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The reluctant winner

The reluctant winner

Winners can also be losers. So it proved last month when Sukhumbhand Paribatra was re-elected governor of Bangkok.

It was a stunning and unexpected victory, although what Sukhum­bhand had to do with it is hard to gauge.

Certainly, it is hard to think of a candidate who was frowned upon so much by his Democrat Party colleagues and by the media, and who campaigned so ineptly, and yet who won so handsomely.

Well, politics is a strange and fickle business and we should not dwell too much on Sukhumbhand’s failings, for his triumph was a life-saver for the Democrats and its leader Abhisit Vejjajiva.

It was also uplifting for Thailand, and in a way, good for the nationally governing Pheu Thai Party and its defeated candidate, Pongsapat Pongcharoen.

By retaining Bangkok, the opposition Democrats can now continue to provide some semblance of a check-and-balance on the dominant Pheu Thai central government under Prime Minister Yingluck Shinawatra.

The PM’s party and its allies already dominate parliament and reign supreme across the whole of Thailand, except, thankfully, for the capital and a few pockets in the deep south.

If Sukhumbhand and the Democrats had lost Bangkok, it would have meant ceding almost total control to the swaggering Pheu Thai warlords and their fugitive puppet master, Yingluck’s elder brother, Thaksin Shinawatra.

And that would have been just as profoundly unhealthy for Thailand as is the institutionalised stranglehold of the Cambodia People’s Party on this country’s polity.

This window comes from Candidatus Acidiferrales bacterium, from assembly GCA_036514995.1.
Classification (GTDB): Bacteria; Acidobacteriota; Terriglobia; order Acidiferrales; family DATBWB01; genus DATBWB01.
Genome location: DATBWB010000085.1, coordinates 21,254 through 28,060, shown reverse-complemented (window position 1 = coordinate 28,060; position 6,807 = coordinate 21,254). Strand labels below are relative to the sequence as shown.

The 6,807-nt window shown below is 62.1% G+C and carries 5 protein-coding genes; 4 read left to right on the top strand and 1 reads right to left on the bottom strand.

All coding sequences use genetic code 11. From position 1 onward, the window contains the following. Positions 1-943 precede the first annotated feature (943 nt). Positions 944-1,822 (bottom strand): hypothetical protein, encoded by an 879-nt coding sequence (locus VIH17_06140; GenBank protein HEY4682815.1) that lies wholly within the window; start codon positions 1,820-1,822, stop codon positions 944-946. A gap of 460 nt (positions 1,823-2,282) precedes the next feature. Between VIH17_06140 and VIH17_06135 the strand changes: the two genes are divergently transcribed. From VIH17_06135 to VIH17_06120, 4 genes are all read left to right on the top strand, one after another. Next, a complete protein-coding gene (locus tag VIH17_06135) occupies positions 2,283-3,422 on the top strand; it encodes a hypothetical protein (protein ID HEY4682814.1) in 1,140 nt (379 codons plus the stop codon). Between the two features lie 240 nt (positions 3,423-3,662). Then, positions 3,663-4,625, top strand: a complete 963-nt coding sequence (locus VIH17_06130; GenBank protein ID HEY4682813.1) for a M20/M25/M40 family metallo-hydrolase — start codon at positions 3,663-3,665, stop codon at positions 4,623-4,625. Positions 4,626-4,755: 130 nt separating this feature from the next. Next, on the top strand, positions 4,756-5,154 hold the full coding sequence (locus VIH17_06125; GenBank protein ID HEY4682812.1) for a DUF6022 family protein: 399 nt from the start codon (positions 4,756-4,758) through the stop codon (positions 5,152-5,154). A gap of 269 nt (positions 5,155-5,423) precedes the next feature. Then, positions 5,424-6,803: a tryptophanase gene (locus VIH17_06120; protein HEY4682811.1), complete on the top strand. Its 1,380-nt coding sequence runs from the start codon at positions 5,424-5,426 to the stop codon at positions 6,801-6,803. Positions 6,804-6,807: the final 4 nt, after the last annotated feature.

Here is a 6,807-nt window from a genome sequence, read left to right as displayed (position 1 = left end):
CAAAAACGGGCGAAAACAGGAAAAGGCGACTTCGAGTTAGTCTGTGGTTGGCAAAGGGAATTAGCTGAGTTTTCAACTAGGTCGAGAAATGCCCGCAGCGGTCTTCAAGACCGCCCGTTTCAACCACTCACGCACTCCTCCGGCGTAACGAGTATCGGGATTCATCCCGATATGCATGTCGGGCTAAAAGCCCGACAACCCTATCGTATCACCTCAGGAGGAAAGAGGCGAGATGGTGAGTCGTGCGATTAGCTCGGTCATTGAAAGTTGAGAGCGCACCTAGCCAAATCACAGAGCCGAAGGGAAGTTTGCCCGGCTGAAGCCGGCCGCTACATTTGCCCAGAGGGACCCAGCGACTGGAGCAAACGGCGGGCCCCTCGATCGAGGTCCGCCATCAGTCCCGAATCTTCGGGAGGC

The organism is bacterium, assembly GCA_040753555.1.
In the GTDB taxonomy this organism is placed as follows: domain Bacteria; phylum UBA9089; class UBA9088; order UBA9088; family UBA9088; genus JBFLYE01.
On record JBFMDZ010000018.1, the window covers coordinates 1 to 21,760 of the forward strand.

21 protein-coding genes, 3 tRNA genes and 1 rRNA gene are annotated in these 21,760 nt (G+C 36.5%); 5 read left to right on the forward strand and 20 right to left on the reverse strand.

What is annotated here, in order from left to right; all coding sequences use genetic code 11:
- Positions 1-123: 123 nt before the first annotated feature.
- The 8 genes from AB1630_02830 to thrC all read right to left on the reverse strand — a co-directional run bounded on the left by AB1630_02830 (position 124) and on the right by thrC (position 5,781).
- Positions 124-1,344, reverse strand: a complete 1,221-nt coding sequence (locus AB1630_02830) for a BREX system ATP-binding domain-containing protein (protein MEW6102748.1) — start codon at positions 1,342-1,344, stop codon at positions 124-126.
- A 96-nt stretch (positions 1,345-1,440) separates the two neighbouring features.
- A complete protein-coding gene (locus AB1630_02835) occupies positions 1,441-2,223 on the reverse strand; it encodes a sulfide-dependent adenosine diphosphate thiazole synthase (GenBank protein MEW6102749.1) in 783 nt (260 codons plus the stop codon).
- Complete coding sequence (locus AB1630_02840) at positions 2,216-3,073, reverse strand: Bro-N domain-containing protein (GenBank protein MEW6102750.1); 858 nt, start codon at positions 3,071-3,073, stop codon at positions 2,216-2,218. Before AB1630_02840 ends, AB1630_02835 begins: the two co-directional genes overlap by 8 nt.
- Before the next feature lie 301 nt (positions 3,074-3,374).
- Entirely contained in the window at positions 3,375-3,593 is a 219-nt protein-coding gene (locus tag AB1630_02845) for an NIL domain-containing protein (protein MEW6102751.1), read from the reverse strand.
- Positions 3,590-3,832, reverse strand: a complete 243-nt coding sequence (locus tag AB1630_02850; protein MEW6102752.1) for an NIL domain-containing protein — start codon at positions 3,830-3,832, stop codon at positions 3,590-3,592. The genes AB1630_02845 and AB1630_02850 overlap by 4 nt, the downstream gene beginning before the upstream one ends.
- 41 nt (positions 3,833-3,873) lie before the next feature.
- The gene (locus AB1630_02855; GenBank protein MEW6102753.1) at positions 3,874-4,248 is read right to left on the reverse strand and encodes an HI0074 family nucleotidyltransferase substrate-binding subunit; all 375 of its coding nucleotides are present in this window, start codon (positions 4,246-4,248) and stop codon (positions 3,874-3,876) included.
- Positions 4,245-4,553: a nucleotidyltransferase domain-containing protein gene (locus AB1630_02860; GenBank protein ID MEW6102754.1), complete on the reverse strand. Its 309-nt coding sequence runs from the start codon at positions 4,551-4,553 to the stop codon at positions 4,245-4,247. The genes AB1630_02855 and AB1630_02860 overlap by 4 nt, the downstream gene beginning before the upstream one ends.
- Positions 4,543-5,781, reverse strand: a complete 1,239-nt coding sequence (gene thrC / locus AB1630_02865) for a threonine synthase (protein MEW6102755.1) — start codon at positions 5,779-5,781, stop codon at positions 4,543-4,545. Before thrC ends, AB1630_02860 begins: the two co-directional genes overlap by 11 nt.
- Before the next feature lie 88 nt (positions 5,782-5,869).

So, for all his faults, Sukhumbhand’s win was a great fillip for Thailand – and of course, it was hugely uplifting for the Democrats, who have been in the doldrums since losing the 2011 general election.

If they had also lost their Bangkok bastion, it would have been a disaster, which would likely have obliged their leader Abhisit, the Ernest Milquetoast of Thai politics, to resign.

Now, thanks to Sukhumbhand – a man he disdains, and the sentiment is mutual – Abhisit has another lease on life.

The governor’s re-election was even a plus of sorts for Pheu Thai and Yingluck, since it has given them a much needed wake-up call.

The PM’s continuing honeymoon, rather like that of Aung San Suu Kyi in neighbouring Myanmar, is starting to show signs of fading – and that trend will accelerate if she continues to underwhelm and put on weight.

More portentously, the Anti-Corruption Commission is investigating an alleged one million-dollar loan she secretly made to a company run by her common-law husband, Anusorn Amornchat.

If the commission rules against her, Yingluck could be disqualified and forced to step down – echoing the fate of her brother Thaksin, the former PM, who remains her key adviser.

In case that scenario comes to pass, the party has arranged for Yingluck’s elder sister, Yaowapa Wongsawat, to contest a by-election this month in a safe Chiang Mai seat.

Yaowapa is a stern political enforcer, who will whip the somewhat lax Pheu Thai caucus into better shape, and just as importantly, will be positioned to slot into Yingluck’s place if the PM is disqualified.

Interestingly, the Bangkok governorship result also brought kudos to the loser Pongsapat, who polled more than one million votes in the opposition’s heartland and is sure to be rewarded with a plum appointment soon.

Only the poor winner Sukhumbhand lost out. He never really wanted to be governor in the first place, but was railroaded into taking the job when the former Democrat incumbent was disqualified.

Foreign affairs is really his forte, and as a former deputy minister who grew up among princes and plenipotentiaries, his over-riding ambition has always been to become Thailand’s top diplomat.

But his remarkable re-election means he can no longer aspire to that post for at least another four years.

Instead, he’ll have to settle for the mansion and the pomp: another trumpet flourish, another pair of embossed underpants. It can’t be so bad.


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